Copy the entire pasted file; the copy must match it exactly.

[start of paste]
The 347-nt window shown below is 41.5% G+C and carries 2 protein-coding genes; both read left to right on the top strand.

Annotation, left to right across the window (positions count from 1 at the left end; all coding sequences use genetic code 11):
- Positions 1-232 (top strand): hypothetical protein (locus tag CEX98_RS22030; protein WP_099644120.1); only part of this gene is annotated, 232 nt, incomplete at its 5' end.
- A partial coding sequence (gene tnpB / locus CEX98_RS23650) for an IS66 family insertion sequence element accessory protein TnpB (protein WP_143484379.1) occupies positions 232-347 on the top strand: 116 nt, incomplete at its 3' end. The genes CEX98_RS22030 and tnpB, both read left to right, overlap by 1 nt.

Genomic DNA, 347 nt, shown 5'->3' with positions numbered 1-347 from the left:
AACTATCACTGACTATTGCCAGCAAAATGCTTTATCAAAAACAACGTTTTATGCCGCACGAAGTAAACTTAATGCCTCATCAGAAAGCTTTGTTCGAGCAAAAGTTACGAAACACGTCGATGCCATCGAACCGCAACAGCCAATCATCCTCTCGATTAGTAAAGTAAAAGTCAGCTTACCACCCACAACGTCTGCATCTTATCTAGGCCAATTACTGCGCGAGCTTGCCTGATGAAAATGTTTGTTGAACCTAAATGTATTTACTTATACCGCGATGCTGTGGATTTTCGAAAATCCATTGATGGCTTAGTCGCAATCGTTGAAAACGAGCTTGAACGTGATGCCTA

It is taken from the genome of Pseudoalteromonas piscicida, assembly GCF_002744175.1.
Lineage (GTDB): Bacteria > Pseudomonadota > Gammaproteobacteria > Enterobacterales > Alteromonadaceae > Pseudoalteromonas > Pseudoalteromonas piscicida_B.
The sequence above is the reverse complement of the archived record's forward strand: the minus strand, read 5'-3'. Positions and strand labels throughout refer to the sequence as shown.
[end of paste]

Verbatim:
The 347-nt window shown below is 41.5% G+C and carries 2 protein-coding genes; both read left to right on the top strand.

Annotation, left to right across the window (positions count from 1 at the left end; all coding sequences use genetic code 11):
- Positions 1-232 (top strand): hypothetical protein (locus tag CEX98_RS22030; protein WP_099644120.1); only part of this gene is annotated, 232 nt, incomplete at its 5' end.
- A partial coding sequence (gene tnpB / locus CEX98_RS23650) for an IS66 family insertion sequence element accessory protein TnpB (protein WP_143484379.1) occupies positions 232-347 on the top strand: 116 nt, incomplete at its 3' end. The genes CEX98_RS22030 and tnpB, both read left to right, overlap by 1 nt.

Genomic DNA, 347 nt, shown 5'->3' with positions numbered 1-347 from the left:
AACTATCACTGACTATTGCCAGCAAAATGCTTTATCAAAAACAACGTTTTATGCCGCACGAAGTAAACTTAATGCCTCATCAGAAAGCTTTGTTCGAGCAAAAGTTACGAAACACGTCGATGCCATCGAACCGCAACAGCCAATCATCCTCTCGATTAGTAAAGTAAAAGTCAGCTTACCACCCACAACGTCTGCATCTTATCTAGGCCAATTACTGCGCGAGCTTGCCTGATGAAAATGTTTGTTGAACCTAAATGTATTTACTTATACCGCGATGCTGTGGATTTTCGAAAATCCATTGATGGCTTAGTCGCAATCGTTGAAAACGAGCTTGAACGTGATGCCTA

It is taken from the genome of Pseudoalteromonas piscicida, assembly GCF_002744175.1.
Lineage (GTDB): Bacteria > Pseudomonadota > Gammaproteobacteria > Enterobacterales > Alteromonadaceae > Pseudoalteromonas > Pseudoalteromonas piscicida_B.
The sequence above is the reverse complement of the archived record's forward strand: the minus strand, read 5'-3'. Positions and strand labels throughout refer to the sequence as shown.